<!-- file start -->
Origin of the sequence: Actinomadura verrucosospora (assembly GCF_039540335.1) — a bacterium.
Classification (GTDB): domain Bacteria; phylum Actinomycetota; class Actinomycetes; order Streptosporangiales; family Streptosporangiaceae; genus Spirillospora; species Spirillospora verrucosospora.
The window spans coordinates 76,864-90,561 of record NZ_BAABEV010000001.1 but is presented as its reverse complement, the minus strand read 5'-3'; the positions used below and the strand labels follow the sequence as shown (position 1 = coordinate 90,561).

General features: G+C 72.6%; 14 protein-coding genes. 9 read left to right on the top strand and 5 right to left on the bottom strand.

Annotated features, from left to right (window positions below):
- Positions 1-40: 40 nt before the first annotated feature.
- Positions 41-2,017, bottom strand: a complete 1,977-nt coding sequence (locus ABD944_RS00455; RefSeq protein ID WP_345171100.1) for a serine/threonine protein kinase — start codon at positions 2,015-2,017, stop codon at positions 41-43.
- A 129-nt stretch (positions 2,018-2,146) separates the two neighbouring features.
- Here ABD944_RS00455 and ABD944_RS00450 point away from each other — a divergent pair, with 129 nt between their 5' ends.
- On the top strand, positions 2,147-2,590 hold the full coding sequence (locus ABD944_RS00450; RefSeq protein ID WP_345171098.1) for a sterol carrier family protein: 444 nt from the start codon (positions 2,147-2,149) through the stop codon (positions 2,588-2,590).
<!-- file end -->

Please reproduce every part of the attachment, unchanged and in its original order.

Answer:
Origin of the sequence: Actinomadura verrucosospora (assembly GCF_039540335.1) — a bacterium.
Classification (GTDB): domain Bacteria; phylum Actinomycetota; class Actinomycetes; order Streptosporangiales; family Streptosporangiaceae; genus Spirillospora; species Spirillospora verrucosospora.
The window spans coordinates 76,864-90,561 of record NZ_BAABEV010000001.1 but is presented as its reverse complement, the minus strand read 5'-3'; the positions used below and the strand labels follow the sequence as shown (position 1 = coordinate 90,561).

General features: G+C 72.6%; 14 protein-coding genes. 9 read left to right on the top strand and 5 right to left on the bottom strand.

Annotated features, from left to right (window positions below):
- Positions 1-40: 40 nt before the first annotated feature.
- Positions 41-2,017, bottom strand: a complete 1,977-nt coding sequence (locus ABD944_RS00455; RefSeq protein ID WP_345171100.1) for a serine/threonine protein kinase — start codon at positions 2,015-2,017, stop codon at positions 41-43.
- A 129-nt stretch (positions 2,018-2,146) separates the two neighbouring features.
- Here ABD944_RS00455 and ABD944_RS00450 point away from each other — a divergent pair, with 129 nt between their 5' ends.
- On the top strand, positions 2,147-2,590 hold the full coding sequence (locus ABD944_RS00450; RefSeq protein ID WP_345171098.1) for a sterol carrier family protein: 444 nt from the start codon (positions 2,147-2,149) through the stop codon (positions 2,588-2,590).